In 2020, the health of America's public institutions became a central issue. Despite the pandemic, false charges of voter fraud, and voter suppression, we had the highest voter turnout since 1900. The problems of mass incarceration and a broken criminal justice system produced a demand for racial justice and fundamental change. Even as he leaves office, Donald Trump's actions and rhetoric reveal the potential for abuse of presidential power.
Now, we have arrived at a moment when transformational change is necessary, overdue — and possible. The Biden administration and Congress have a historic opportunity to implement solutions and once again make America live up to its highest democratic ideals of freedom and justice. Even in a time of divided government, significant progress is possible.
As we begin this transition period, the Brennan Center has outlined a reform agenda, a mix of executive and legislative actions, to fix our broken democracy.
The Brennan Center for years has worked to craft solutions that can strengthen our country. They include automatic voter registration to ensure that all eligible citizens can vote. Small donor public financing, to give ordinary citizens a louder voice in politics despite big money. The Reverse Mass Incarceration Act, an innovative plan to use federal funds to spur states to reduce incarceration. All these would make our system work better. All would be part of the effort to ensure that our systems advance equality and undo the legacy of systemic racism.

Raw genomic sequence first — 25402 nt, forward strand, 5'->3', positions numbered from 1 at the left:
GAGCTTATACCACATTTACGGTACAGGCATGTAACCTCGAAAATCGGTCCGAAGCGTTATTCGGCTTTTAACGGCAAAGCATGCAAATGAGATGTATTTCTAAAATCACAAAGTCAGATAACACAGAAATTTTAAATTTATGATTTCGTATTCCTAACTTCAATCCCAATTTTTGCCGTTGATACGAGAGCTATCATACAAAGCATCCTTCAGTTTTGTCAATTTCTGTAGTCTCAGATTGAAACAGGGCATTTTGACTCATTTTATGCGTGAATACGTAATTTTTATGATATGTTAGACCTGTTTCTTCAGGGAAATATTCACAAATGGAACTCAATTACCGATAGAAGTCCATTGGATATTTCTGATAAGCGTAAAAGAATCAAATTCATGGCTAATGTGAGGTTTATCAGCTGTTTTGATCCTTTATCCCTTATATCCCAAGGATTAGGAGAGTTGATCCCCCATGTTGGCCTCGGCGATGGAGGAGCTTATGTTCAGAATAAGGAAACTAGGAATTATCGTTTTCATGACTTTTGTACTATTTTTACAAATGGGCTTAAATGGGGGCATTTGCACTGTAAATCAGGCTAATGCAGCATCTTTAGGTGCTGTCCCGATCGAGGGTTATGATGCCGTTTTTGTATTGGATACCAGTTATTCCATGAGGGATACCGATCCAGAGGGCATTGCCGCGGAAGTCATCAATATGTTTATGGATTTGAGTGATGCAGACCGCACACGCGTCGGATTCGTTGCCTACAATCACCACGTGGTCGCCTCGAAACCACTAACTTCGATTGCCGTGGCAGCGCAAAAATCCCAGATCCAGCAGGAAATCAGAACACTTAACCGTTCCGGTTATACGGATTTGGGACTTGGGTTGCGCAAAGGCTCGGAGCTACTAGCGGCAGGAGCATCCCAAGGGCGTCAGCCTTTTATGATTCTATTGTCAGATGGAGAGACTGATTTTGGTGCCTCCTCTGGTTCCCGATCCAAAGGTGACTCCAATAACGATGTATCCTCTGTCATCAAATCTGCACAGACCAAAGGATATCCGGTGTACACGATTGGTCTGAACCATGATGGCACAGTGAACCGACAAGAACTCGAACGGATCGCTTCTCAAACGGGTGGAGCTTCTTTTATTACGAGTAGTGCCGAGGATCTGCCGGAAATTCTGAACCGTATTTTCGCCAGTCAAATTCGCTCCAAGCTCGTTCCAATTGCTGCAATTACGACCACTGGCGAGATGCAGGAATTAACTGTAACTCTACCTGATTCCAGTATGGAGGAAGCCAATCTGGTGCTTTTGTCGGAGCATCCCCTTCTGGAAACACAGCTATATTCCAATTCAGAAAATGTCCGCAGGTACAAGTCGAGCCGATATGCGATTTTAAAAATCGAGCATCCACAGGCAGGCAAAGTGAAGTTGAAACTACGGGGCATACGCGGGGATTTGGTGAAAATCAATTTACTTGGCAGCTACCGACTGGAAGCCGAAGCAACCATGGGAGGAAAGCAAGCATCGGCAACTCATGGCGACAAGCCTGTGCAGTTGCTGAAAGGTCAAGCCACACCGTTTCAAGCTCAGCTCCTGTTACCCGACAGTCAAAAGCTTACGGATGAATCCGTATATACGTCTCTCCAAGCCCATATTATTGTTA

Many of these ideas can attain bipartisan support, even in a polarized and hyperpartisan Congress. And many can be achieved by executive action, prudent and constitutionally sound actions the new administration can take from the start.
A more democratic and just America is achievable. The next four years present a rare chance to implement policies that result in real and lasting change for future generations.